LG is the first big-name smartphone vendor to debut a new flagship device in 2017, and its new LG G6 is pretty spectacular. I gave readers a hands-on look at the G6 and some first impressions back in late February when it was first announced, and now LG’s US carrier partners have finally announced the LG G6’s release date. Verizon subscribers will be able to pick up the hot new flagship phone in just two weeks on March 30th, while the rest of the major wireless carriers in the US will release the phone a week later on April 7th.
Reports suggest that G6 pre-sales have exceeded everyone’s expectations, but that shouldn’t be much of a surprise to anyone who has seen the device in person. The G6 is the first in a wave of next-generation flagship phones with displays that take up almost all of the front, and LG’s new handset packs plenty of power to compliment that pretty face. I’ve been using a pre-release version of the phone for the past few weeks though, and as great as the G6 is, there are two major design flaws that are driving me crazy.
Newsflash: design is a big deal. Smartphone functionality has been relatively stagnant for the past few years, and that isn’t expected to change very much in 2017. What will change this year, however, is smartphone design. Vendors finally have technology at their disposal that will allow them to create handsets that come closer than ever before to the all-screen smartphone of our dreams.
Samsung’s Galaxy S8 and Galaxy S8+ will feature a fresh new design with no side bezels and barely any bezels above or below the screens. Apple’s iPhone 8 will reportedly sport a similar design when it debuts in September. But there’s only one big-name phone company that has already unveiled its new kind-of-sort-of-all-screen flagship phone, and I’ve spent the last few weeks with it.
It’s awesome. The fact that LG has managed to cram a gorgeous 5.7-inch QHD+ display into a smartphone that’s about the same size as Apple’s iPhone 7, which features a 4.7-inch screen, is incredible. That’s an extra inch in diagonal size, not to mention the G6’s pixel density of 564 ppi compared to 326 ppi on the iPhone 7.
The G6 is beautiful, powerful, and ridiculously compact for a phone with such a big screen. But as they say, the devil is in the details.
Apple separates its phones from the pack in a number of ways, and attention to detail is somewhere near the top of the list. Apple’s high standards when it comes to design and quality have forced rivals to elevate their game; it seems like forever, but Samsung’s flagship phones were made out of flimsy plastic as recently as three years ago. LG has also made great strides this year with the G6, but there are to design issues that are setting off every OCD alarm in my body.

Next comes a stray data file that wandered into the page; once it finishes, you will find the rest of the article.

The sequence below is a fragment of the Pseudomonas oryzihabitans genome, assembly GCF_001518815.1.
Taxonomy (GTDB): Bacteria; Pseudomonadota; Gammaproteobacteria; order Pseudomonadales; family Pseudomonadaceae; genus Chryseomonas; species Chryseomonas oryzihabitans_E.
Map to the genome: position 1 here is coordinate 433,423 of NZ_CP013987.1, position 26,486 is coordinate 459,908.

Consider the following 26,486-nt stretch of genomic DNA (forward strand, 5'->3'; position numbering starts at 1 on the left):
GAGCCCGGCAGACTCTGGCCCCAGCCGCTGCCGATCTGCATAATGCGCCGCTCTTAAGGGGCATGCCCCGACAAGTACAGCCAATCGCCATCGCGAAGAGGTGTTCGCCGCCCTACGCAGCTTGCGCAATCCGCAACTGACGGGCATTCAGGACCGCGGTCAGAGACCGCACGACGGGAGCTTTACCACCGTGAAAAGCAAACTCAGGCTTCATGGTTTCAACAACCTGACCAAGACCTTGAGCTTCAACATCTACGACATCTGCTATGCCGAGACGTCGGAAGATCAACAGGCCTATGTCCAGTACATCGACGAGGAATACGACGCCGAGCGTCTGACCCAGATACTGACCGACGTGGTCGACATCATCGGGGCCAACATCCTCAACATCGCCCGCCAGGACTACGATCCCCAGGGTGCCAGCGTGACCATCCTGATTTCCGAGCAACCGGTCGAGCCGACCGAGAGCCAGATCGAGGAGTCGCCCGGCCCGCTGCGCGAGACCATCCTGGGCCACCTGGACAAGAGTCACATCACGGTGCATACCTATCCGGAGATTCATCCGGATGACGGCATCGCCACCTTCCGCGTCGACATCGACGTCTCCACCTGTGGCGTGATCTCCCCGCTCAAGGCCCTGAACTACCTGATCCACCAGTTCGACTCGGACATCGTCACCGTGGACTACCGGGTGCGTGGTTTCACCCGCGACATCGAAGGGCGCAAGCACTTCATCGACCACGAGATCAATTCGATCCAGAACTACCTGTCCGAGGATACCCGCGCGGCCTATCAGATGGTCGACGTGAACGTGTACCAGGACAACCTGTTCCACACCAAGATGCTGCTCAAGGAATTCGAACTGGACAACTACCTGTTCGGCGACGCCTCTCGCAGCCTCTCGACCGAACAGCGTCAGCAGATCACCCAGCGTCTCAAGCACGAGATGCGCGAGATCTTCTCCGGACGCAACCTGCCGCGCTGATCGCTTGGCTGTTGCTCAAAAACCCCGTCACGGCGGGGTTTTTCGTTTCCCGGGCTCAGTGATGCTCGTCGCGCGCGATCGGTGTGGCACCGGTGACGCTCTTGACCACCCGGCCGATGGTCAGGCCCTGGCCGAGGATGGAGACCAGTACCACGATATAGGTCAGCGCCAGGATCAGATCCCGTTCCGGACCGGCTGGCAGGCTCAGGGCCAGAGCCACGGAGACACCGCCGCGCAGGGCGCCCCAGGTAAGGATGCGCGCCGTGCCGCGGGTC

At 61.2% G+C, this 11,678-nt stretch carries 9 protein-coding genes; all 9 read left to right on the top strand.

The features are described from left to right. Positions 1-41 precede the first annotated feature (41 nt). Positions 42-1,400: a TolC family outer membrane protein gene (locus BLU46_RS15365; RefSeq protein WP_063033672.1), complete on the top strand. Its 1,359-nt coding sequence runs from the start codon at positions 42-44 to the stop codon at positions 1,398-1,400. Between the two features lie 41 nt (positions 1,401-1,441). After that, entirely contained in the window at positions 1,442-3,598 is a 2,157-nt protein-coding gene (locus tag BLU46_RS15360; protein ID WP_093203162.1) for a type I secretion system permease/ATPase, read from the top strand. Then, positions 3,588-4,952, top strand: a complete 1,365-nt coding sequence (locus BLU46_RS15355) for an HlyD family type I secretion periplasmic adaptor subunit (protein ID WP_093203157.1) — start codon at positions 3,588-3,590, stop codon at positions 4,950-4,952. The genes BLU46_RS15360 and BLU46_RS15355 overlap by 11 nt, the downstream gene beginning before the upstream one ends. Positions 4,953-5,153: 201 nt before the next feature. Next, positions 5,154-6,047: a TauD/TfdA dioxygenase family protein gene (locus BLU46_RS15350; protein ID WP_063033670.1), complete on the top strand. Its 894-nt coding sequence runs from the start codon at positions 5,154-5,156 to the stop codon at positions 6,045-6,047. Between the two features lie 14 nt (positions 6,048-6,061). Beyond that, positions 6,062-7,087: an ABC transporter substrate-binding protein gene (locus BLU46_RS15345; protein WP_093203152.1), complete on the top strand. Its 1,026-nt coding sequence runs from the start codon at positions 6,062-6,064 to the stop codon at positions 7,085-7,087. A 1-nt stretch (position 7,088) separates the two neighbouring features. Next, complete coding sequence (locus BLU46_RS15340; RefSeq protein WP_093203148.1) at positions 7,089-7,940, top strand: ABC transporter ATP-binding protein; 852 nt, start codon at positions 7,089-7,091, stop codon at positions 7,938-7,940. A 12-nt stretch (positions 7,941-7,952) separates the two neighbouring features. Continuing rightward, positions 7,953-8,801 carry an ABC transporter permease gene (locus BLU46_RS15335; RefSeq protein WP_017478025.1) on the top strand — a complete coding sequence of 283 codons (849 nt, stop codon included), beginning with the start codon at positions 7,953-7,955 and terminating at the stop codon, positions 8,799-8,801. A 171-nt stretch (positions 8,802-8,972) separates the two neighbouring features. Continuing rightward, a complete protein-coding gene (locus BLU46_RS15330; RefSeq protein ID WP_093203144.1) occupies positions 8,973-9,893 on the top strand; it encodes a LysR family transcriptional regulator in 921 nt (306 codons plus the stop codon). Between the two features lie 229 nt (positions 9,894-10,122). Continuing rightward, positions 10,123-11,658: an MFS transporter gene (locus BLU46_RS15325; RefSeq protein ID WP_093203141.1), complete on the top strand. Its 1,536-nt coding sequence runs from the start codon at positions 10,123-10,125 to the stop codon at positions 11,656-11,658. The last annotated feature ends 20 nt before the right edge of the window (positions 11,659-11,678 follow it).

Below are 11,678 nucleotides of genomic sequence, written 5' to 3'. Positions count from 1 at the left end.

Both of these problems are inexcusable, but for me, the first one is by far the worst.
What’s the one part of your smartphone you look at and interact with more than anything else? Yes, the screen, and the G6’s “FullVision Display” is a sight to behold. It’s big, it’s bright, colors leap off the phone, and the contrast is outstanding. Beyond panel quality though, there are two signature display features. The first is the design, which we’ve covered. The second is the round corners that give the phone a very cool look.
Except, the corners aren’t round. 😡
In each of the screen’s four corners, LG hasn’t sloped the pixels on the panel properly. So instead of smooth, round corners on the G6 you’re left with rough, jagged edges that look horrible. I find that they constantly draw my eye away from the content on the screen, which is just awful, needless to say. It’s difficult to capture the full horror in a photo, but here’s a picture from xda-developers to at least give you an idea of what we’re dealing with here:
It might seem like a silly gripe, but I assure you it’s not. The screen is the most important component of a smartphone when it comes to user interaction, and a mistake like this is inexcusable. I actually get angry every time I look at this phone, because the screen is so stunning aside from this misstep. It’s impossible to unsee.
I would be remiss if I failed to remind readers once again at this point that the G6 I’m using is a pre-release handset. It is possible that the release version of the phone doesn’t have this issue. That said, I’ve seen a dozen different units at this point and they all had the same jagged edges in each corner. From what I’ve heard, that’s how the phone will ship.
My second problem with the G6’s design isn’t quite as infuriating since it’s not literally staring you in the face each and every time you use the phone. It’s still another bizarre misstep that should never have made it to production though, and it involves the shape of the phone.
Most phones are symmetrical from front to back. For example, if you look at the side edges of the iPhone 7, you’ll see a perfectly round curve that slopes evenly from the front to the back. That’s not the case with the G6. Instead, looking at the phone from its top side, the shape is like a rounded trapezoid — the sides are wider at one end of the slope than they are at the other.
This is done intentionally, and it’s actually a very good idea. There’s just one problem: It’s backwards. 😡😡
Instead of following the contour of a hand and placing the wider edge in front like the Galaxy S7, LG made the G6 wider in the back. As a result, the phone is very comfortable to hold… when the display is face-down in your hand. When you hold the G6 properly with the screen facing you, it doesn’t feel good at all. Again, it’s not terribly easy to explain, but once you notice it you’ll never un-notice it.
The simple fact of the matter is that it’s troubling to me that LG would greenlight any phone with issues like these, let alone the company’s 2017 flagship phone. LG has never been a leader where attention to detail is concerned, but little mistakes like this ruin the experience.